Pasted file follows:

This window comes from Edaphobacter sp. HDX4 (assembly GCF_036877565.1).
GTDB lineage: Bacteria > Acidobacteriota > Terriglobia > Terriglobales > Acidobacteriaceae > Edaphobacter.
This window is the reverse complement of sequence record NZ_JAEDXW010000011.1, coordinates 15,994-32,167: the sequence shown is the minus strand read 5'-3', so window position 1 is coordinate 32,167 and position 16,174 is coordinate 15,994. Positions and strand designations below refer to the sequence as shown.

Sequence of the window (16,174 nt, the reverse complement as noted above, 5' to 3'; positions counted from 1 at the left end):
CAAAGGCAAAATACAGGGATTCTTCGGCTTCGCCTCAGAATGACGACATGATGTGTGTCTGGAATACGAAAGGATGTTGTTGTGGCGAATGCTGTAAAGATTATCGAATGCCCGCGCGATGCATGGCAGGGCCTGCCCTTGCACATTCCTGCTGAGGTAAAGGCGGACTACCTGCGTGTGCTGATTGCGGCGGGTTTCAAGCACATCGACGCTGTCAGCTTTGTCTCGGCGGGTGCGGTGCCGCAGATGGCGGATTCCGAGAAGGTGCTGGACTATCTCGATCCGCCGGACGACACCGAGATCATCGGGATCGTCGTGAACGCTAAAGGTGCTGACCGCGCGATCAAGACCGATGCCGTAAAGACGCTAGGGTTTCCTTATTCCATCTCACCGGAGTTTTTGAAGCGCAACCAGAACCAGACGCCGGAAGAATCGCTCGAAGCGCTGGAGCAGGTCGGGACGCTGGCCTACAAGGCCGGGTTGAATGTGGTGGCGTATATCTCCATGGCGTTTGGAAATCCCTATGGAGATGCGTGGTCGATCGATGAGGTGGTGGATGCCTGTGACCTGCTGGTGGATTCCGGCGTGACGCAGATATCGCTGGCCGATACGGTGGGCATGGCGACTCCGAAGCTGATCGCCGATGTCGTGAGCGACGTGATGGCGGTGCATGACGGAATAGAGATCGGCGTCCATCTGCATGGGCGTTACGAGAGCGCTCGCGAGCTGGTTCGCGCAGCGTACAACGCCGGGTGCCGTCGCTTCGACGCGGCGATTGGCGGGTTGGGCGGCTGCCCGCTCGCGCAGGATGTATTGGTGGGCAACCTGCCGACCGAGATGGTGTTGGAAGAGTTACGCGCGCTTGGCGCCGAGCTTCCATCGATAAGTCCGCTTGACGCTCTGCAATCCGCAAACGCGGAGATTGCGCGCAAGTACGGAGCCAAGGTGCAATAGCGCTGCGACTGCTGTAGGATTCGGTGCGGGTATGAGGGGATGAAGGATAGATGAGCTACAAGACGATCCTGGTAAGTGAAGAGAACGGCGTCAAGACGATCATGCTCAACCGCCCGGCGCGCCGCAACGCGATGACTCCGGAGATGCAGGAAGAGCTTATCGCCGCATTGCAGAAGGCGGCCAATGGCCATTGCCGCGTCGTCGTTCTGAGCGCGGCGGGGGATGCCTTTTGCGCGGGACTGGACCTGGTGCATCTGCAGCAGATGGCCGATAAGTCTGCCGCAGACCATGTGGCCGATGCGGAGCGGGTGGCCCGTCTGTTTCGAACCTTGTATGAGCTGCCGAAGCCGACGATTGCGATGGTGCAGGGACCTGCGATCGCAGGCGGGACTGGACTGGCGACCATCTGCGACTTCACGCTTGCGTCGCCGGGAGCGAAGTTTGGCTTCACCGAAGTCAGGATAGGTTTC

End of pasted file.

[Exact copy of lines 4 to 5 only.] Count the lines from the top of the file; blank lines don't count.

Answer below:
Sequence of the window (16,174 nt, the reverse complement as noted above, 5' to 3'; positions counted from 1 at the left end):
CAAAGGCAAAATACAGGGATTCTTCGGCTTCGCCTCAGAATGACGACATGATGTGTGTCTGGAATACGAAAGGATGTTGTTGTGGCGAATGCTGTAAAGATTATCGAATGCCCGCGCGATGCATGGCAGGGCCTGCCCTTGCACATTCCTGCTGAGGTAAAGGCGGACTACCTGCGTGTGCTGATTGCGGCGGGTTTCAAGCACATCGACGCTGTCAGCTTTGTCTCGGCGGGTGCGGTGCCGCAGATGGCGGATTCCGAGAAGGTGCTGGACTATCTCGATCCGCCGGACGACACCGAGATCATCGGGATCGTCGTGAACGCTAAAGGTGCTGACCGCGCGATCAAGACCGATGCCGTAAAGACGCTAGGGTTTCCTTATTCCATCTCACCGGAGTTTTTGAAGCGCAACCAGAACCAGACGCCGGAAGAATCGCTCGAAGCGCTGGAGCAGGTCGGGACGCTGGCCTACAAGGCCGGGTTGAATGTGGTGGCGTATATCTCCATGGCGTTTGGAAATCCCTATGGAGATGCGTGGTCGATCGATGAGGTGGTGGATGCCTGTGACCTGCTGGTGGATTCCGGCGTGACGCAGATATCGCTGGCCGATACGGTGGGCATGGCGACTCCGAAGCTGATCGCCGATGTCGTGAGCGACGTGATGGCGGTGCATGACGGAATAGAGATCGGCGTCCATCTGCATGGGCGTTACGAGAGCGCTCGCGAGCTGGTTCGCGCAGCGTACAACGCCGGGTGCCGTCGCTTCGACGCGGCGATTGGCGGGTTGGGCGGCTGCCCGCTCGCGCAGGATGTATTGGTGGGCAACCTGCCGACCGAGATGGTGTTGGAAGAGTTACGCGCGCTTGGCGCCGAGCTTCCATCGATAAGTCCGCTTGACGCTCTGCAATCCGCAAACGCGGAGATTGCGCGCAAGTACGGAGCCAAGGTGCAATAGCGCTGCGACTGCTGTAGGATTCGGTGCGGGTATGAGGGGATGAAGGATAGATGAGCTACAAGACGATCCTGGTAAGTGAAGAGAACGGCGTCAAGACGATCATGCTCAACCGCCCGGCGCGCCGCAACGCGATGACTCCGGAGATGCAGGAAGAGCTTATCGCCGCATTGCAGAAGGCGGCCAATGGCCATTGCCGCGTCGTCGTTCTGAGCGCGGCGGGGGATGCCTTTTGCGCGGGACTGGACCTGGTGCATCTGCAGCAGATGGCCGATAAGTCTGCCGCAGACCATGTGGCCGATGCGGAGCGGGTGGCCCGTCTGTTTCGAACCTTGTATGAGCTGCCGAAGCCGACGATTGCGATGGTGCAGGGACCTGCGATCGCAGGCGGGACTGGACTGGCGACCATCTGCGACTTCACGCTTGCGTCGCCGGGAGCGAAGTTTGGCTTCACCGAAGTCAGGATAGGTTTC